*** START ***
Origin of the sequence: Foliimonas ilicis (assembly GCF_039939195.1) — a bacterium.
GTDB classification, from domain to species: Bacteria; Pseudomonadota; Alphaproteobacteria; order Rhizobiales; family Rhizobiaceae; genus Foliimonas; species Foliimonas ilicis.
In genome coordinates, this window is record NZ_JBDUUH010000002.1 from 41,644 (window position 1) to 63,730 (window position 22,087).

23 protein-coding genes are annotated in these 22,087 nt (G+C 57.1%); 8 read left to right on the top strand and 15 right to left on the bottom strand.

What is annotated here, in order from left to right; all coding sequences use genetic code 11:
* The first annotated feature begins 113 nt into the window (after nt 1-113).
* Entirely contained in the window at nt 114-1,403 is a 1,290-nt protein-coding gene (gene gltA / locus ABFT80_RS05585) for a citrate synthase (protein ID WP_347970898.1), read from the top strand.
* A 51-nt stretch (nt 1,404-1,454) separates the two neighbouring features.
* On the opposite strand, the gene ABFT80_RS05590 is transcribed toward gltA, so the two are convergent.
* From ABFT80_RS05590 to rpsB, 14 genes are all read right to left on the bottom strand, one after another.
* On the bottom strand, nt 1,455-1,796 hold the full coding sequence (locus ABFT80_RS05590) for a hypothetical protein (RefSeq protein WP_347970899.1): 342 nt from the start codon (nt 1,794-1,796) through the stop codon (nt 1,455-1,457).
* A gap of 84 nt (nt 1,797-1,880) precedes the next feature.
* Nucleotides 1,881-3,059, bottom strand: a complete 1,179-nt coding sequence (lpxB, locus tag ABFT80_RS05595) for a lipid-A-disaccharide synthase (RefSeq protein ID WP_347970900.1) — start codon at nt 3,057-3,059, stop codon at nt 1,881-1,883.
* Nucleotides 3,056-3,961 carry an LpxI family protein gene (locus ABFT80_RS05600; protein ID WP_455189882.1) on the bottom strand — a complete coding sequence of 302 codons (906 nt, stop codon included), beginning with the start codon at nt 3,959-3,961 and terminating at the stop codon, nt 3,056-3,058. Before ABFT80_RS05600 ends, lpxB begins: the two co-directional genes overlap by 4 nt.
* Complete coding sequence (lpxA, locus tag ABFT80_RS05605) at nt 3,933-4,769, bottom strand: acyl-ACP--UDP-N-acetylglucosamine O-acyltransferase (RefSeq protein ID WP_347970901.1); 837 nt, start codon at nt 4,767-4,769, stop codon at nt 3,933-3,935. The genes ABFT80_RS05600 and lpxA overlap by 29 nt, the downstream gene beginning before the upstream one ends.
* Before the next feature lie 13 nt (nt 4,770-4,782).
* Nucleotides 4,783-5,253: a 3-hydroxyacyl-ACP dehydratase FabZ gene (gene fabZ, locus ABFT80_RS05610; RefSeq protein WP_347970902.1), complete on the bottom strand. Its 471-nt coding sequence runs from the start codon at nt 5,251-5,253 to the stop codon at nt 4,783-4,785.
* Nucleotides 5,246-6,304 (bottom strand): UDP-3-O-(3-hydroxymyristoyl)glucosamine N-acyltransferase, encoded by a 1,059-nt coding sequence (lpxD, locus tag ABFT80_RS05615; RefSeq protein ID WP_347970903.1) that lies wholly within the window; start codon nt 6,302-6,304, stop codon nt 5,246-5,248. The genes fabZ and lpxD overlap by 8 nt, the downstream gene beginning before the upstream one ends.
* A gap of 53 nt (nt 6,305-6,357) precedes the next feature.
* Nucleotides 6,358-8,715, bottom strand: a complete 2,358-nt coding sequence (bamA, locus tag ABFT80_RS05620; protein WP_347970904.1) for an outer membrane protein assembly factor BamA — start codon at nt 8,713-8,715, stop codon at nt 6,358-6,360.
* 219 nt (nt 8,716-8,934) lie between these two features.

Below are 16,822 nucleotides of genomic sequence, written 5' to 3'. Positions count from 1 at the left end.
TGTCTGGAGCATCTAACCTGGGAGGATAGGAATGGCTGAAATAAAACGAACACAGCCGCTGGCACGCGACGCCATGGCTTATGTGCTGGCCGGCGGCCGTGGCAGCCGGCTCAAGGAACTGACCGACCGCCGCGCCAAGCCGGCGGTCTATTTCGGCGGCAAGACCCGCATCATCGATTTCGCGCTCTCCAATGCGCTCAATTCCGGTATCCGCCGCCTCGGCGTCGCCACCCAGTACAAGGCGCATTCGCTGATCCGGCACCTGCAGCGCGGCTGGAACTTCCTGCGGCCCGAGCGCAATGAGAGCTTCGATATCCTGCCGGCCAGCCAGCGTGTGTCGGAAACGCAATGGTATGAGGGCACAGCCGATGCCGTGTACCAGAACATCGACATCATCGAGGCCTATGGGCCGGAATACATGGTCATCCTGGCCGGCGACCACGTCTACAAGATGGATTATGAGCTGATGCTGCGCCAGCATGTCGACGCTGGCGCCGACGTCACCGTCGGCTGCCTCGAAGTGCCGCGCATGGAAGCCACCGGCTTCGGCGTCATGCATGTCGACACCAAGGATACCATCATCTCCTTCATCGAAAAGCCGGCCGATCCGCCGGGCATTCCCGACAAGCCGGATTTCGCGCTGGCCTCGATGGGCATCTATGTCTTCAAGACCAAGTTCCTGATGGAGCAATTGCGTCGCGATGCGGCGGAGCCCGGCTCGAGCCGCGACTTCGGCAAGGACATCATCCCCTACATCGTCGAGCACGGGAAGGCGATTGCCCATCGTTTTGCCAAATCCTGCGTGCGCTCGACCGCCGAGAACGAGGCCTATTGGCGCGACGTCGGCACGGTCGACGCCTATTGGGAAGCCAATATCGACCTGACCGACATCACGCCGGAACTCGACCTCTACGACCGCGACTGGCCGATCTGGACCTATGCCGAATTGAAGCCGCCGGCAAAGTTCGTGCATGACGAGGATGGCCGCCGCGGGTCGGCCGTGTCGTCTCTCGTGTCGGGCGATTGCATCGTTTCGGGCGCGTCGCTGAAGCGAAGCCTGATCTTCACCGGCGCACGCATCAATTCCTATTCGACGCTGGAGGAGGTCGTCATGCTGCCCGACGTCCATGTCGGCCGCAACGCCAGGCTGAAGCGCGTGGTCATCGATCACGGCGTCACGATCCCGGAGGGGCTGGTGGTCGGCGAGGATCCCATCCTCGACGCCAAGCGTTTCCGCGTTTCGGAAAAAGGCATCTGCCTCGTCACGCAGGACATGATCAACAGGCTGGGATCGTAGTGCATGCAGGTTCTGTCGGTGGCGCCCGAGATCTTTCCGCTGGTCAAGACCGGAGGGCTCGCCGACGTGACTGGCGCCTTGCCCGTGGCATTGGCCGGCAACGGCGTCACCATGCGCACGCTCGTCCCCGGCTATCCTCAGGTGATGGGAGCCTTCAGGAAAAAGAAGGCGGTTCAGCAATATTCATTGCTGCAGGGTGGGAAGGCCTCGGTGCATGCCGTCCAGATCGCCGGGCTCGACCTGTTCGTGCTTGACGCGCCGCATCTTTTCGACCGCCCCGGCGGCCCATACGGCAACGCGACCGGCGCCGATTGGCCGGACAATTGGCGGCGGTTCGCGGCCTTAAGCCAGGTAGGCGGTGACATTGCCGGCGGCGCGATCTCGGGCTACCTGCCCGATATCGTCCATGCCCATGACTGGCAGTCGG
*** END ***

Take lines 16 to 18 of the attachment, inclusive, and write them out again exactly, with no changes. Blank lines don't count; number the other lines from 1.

* Before the next feature lie 13 nt (nt 4,770-4,782).
* Nucleotides 4,783-5,253: a 3-hydroxyacyl-ACP dehydratase FabZ gene (gene fabZ, locus ABFT80_RS05610; RefSeq protein WP_347970902.1), complete on the bottom strand. Its 471-nt coding sequence runs from the start codon at nt 5,251-5,253 to the stop codon at nt 4,783-4,785.
* Nucleotides 5,246-6,304 (bottom strand): UDP-3-O-(3-hydroxymyristoyl)glucosamine N-acyltransferase, encoded by a 1,059-nt coding sequence (lpxD, locus tag ABFT80_RS05615; RefSeq protein ID WP_347970903.1) that lies wholly within the window; start codon nt 6,302-6,304, stop codon nt 5,246-5,248. The genes fabZ and lpxD overlap by 8 nt, the downstream gene beginning before the upstream one ends.